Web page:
Give it to me straight, CC. Can I get into Stanford?

<p>I think that your chances look very good. I would not be surprised if you were accepted, if you apply SCEA. In your particular case, it seems to me that you have extremely high odds of deferral SCEA, if you are not accepted right away. </p>

<p>With regard to standardized tests, in my opinion, you have plenty of them, and high enough scores. I don’t think that SAT II scores in Latin or Literature would add much to your application.</p>

<p>I think that the decision about applying SCEA or not largely comes down to the essays, in your case. Essays do tend to improve over time. When the SCEA deadline rolls around, if you are happy with the essays that you’ve written for Stanford, including the shorter answers, then I’d suggest going ahead. If you realistically think that you have the ideas and the time to improve on them, then you could hold off till RD.</p>


<p>It’s more of a personal pride thing. I know that I’m capable of scoring in the 2350-2400 range, and I want to see if I can do it. I feel like I got robbed on the Critical Reading (usually scored 760-800 on practice tests).</p>


<p>Thanks, I’ll keep that in mind. I want to iron out at least the skeletal structures for my essays during the summer and let them ferment for a couple months. Do you know if a majority of HYPS-type applicants apply solely RD? Or do most pursue some sort of early decision/action?</p>


I didn’t read all of the game theory discussion. While interesting, I don’t think it is useful for most since most students don’t have an accurate estimate of their chance of being accepted.</p>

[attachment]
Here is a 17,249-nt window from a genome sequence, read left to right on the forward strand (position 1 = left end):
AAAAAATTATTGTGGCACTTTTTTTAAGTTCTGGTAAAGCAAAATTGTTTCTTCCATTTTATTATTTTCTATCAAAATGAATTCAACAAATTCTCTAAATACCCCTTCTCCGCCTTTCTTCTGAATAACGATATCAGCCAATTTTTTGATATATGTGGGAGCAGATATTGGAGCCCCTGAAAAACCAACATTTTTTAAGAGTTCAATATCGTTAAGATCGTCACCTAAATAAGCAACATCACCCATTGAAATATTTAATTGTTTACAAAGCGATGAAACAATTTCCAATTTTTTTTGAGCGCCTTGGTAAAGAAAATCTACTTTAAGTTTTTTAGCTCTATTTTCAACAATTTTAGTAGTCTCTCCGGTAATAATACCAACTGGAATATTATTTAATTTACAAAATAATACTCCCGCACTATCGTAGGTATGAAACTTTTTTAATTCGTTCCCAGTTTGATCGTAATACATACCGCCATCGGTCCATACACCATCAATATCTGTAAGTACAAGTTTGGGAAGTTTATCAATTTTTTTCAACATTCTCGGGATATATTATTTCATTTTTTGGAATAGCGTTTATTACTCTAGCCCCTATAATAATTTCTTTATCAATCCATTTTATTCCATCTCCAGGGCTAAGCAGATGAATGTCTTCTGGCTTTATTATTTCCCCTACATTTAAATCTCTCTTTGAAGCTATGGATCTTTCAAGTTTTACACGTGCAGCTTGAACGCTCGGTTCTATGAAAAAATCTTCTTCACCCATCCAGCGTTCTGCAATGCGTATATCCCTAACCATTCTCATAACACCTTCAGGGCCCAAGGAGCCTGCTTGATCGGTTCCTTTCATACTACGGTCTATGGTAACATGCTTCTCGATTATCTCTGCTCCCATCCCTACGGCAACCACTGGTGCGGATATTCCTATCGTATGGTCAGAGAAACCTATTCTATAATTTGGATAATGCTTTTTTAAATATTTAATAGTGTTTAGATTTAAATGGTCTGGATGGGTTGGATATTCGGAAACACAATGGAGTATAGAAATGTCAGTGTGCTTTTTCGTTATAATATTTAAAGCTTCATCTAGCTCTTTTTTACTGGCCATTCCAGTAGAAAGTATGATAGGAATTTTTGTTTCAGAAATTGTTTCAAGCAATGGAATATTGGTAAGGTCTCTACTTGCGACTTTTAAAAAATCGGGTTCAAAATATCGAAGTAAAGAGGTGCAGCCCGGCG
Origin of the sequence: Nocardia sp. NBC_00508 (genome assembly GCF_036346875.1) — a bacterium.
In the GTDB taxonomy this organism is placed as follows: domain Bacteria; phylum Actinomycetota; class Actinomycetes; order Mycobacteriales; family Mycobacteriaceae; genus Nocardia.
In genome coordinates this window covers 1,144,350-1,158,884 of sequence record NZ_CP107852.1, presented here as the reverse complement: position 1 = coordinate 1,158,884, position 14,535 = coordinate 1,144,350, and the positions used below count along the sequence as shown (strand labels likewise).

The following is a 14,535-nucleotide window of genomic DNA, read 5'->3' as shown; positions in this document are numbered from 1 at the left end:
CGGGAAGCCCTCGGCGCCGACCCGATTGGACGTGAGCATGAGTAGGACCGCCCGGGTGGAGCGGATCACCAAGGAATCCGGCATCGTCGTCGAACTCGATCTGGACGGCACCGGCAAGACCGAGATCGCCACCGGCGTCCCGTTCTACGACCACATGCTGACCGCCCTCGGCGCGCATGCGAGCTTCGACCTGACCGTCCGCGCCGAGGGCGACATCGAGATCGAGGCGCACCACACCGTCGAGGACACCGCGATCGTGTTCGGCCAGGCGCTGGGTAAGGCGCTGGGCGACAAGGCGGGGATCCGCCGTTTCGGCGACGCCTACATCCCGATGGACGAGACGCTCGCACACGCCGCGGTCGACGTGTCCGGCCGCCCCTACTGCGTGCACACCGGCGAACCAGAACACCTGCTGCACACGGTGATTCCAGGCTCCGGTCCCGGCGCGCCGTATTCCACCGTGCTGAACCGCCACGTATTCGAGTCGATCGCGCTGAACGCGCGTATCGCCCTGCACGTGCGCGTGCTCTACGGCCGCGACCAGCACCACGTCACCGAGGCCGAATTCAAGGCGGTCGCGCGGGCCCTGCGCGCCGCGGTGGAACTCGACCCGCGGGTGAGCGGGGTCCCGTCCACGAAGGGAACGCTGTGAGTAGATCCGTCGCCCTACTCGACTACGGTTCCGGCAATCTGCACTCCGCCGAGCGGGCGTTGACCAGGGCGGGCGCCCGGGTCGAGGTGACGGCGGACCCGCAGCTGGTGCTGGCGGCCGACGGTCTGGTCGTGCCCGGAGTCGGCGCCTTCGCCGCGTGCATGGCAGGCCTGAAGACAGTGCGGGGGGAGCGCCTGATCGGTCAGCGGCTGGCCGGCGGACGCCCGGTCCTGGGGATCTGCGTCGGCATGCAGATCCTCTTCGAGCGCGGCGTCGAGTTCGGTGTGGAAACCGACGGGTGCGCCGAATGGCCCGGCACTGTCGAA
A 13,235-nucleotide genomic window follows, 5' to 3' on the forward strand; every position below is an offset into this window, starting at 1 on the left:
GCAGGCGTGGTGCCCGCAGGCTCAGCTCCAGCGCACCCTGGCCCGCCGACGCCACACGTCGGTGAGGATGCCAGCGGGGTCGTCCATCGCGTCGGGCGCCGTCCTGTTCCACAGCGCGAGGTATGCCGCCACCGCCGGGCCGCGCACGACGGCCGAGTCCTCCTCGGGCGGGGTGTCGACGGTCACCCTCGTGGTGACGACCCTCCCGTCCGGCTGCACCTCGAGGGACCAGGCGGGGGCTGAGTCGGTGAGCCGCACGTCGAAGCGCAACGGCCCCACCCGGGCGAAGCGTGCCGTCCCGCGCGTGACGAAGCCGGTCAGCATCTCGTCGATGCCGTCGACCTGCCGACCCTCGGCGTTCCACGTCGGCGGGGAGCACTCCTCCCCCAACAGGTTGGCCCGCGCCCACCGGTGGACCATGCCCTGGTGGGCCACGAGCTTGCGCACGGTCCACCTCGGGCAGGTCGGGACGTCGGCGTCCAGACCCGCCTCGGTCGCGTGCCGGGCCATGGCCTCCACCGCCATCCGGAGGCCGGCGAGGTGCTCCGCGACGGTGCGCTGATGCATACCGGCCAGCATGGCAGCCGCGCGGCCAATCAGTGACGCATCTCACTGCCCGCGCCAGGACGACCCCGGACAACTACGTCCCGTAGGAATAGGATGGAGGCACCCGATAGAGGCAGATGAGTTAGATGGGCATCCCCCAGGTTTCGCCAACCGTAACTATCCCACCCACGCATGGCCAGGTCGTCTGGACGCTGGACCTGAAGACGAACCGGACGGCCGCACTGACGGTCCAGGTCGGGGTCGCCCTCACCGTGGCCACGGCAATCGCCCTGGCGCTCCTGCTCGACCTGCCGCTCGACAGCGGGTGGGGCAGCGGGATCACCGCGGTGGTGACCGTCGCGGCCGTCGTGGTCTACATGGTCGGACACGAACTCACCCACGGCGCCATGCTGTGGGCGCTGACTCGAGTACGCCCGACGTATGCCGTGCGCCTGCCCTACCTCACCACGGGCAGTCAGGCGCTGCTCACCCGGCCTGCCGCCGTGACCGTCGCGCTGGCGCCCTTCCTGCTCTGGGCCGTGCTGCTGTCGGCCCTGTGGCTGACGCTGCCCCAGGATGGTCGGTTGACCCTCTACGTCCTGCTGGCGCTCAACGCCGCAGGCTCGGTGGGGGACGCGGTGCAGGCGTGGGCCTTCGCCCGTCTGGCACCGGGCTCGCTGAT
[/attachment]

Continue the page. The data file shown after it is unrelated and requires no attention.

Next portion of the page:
<p>Nevertheless, it does bring up some considerations. For example, many students have very little chance being accepted to their dream school. If they have little chance of getting in, SCEA vs RD is unlikely to make difference. However, if there is a 2nd choice college where that is just a low reach for them, then applying SCEA is far more likely to have an impact. They can only apply SCEA at one school, so do they choose the low reach and risk missing out on the unlikely event of being accepted to their dream school, or do they choose their first choice and possibly miss out on the SCEA boost getting them into their low reach?</p>


They mentioned including a dummy variable for athletic recruits, as well as for race and whether the student was a legacy.</p>


<p>I figure if Stanford doesn’t work out then I’ll probably get into at least one of my choices through RD. If none of those work out, I will be one sad dude.</p>


At any specific school, most of the applicants apply RD. If you search around on the web, you can find the specific stats. For example this year at Stanford 6,103 applied SCEA out of the 38,828 total applicants, so ~16% applied SCEA and ~84% applied RD. At Harvard, it was 14% and 86%.</p>


<p>I understand that. What I’m curious about is the percentage of individual candidates who apply early to at least one institution. Is it uncommon to apply RD at every choice school? I think I would feel like I was at a disadvantage if I went solely RD.</p>

<p>The study I linked above states the following:


<p>That’s more than I was expecting. Oh well, I’ll cross that bridge when I come to it.</p>